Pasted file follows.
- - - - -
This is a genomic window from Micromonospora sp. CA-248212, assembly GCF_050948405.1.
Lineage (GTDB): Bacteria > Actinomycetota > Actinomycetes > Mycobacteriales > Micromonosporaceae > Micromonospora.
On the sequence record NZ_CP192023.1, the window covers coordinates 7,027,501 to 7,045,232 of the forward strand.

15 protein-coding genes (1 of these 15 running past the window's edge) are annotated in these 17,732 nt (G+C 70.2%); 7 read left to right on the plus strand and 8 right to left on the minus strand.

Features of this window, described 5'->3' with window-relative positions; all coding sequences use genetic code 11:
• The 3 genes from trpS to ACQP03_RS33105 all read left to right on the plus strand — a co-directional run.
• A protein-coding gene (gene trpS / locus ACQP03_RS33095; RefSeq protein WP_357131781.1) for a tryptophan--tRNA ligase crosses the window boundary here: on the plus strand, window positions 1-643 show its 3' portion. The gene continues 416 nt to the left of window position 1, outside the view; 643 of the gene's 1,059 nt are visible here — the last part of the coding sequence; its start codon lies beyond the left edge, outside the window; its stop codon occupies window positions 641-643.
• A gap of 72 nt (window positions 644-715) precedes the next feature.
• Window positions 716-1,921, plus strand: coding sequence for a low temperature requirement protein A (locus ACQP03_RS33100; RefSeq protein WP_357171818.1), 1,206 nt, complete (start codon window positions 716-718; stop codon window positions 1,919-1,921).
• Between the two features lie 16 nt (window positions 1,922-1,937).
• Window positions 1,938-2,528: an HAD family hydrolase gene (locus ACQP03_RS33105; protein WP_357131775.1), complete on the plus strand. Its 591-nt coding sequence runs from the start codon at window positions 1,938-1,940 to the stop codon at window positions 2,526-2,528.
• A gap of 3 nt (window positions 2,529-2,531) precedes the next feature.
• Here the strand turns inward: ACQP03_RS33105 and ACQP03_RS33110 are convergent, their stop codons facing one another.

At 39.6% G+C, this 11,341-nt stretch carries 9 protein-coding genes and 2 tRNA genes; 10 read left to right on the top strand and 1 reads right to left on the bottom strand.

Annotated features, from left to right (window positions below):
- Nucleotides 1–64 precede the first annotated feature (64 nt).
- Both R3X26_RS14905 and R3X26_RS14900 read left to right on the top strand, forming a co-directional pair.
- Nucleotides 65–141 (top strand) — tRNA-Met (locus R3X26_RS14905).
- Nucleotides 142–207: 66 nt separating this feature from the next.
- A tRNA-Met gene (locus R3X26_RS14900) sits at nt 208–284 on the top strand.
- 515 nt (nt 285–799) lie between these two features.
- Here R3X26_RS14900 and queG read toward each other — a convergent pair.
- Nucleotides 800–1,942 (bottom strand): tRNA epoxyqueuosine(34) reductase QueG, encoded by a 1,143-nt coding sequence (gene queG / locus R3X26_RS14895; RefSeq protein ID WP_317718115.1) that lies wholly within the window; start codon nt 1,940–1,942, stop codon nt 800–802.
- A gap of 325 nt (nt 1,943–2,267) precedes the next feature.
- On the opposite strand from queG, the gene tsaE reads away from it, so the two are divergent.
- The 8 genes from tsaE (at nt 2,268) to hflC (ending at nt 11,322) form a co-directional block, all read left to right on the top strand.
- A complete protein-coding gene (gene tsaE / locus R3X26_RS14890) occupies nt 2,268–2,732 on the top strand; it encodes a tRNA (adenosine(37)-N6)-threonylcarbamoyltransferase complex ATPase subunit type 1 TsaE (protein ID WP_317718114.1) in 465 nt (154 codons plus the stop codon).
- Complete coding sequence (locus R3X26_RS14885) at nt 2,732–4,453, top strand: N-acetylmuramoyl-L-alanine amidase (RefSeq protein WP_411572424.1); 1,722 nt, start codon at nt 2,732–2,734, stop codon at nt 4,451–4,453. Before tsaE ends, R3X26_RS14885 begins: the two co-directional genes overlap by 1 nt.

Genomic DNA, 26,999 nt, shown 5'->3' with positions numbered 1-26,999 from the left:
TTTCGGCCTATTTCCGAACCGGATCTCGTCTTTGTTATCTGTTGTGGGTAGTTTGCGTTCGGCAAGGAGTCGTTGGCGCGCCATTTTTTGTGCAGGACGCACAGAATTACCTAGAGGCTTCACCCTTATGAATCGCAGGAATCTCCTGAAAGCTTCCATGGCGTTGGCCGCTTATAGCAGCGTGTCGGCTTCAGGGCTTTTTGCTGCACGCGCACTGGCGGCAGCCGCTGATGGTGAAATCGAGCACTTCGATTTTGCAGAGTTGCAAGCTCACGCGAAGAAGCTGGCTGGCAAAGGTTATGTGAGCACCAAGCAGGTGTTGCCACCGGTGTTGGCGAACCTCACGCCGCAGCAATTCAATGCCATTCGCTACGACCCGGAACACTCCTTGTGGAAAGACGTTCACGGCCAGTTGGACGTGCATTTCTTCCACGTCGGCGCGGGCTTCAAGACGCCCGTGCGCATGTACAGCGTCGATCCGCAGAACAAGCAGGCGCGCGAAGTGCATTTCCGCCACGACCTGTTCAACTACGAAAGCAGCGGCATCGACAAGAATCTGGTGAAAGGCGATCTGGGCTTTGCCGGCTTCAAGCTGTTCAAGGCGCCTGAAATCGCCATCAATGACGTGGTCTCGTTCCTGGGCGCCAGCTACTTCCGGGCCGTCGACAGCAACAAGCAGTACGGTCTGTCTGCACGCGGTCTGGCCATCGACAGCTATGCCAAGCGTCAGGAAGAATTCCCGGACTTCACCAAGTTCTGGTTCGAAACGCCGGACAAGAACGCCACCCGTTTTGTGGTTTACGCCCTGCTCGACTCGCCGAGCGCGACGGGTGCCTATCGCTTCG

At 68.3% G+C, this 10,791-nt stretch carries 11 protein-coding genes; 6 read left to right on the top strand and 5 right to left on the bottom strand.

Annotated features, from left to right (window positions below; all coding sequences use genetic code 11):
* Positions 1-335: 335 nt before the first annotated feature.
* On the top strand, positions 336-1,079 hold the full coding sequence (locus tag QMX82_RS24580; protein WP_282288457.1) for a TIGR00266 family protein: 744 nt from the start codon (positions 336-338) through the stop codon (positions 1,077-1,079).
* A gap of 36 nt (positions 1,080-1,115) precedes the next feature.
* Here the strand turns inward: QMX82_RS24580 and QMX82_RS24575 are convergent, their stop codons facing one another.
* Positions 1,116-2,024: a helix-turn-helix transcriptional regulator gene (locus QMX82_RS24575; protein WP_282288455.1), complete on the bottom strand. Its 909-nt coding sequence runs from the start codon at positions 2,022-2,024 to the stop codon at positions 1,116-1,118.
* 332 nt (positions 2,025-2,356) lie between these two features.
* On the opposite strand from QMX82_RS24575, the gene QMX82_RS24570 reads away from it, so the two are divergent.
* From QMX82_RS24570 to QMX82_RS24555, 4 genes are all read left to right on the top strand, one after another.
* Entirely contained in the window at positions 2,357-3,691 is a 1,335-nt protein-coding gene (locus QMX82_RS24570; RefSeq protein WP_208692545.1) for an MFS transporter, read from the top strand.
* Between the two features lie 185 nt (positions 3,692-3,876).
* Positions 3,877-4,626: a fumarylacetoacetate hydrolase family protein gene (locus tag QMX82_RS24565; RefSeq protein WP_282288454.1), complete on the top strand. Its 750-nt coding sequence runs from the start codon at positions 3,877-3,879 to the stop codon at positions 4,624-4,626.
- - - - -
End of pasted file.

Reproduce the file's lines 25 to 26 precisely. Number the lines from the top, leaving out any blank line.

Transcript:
- On the opposite strand from queG, the gene tsaE reads away from it, so the two are divergent.
- The 8 genes from tsaE (at nt 2,268) to hflC (ending at nt 11,322) form a co-directional block, all read left to right on the top strand.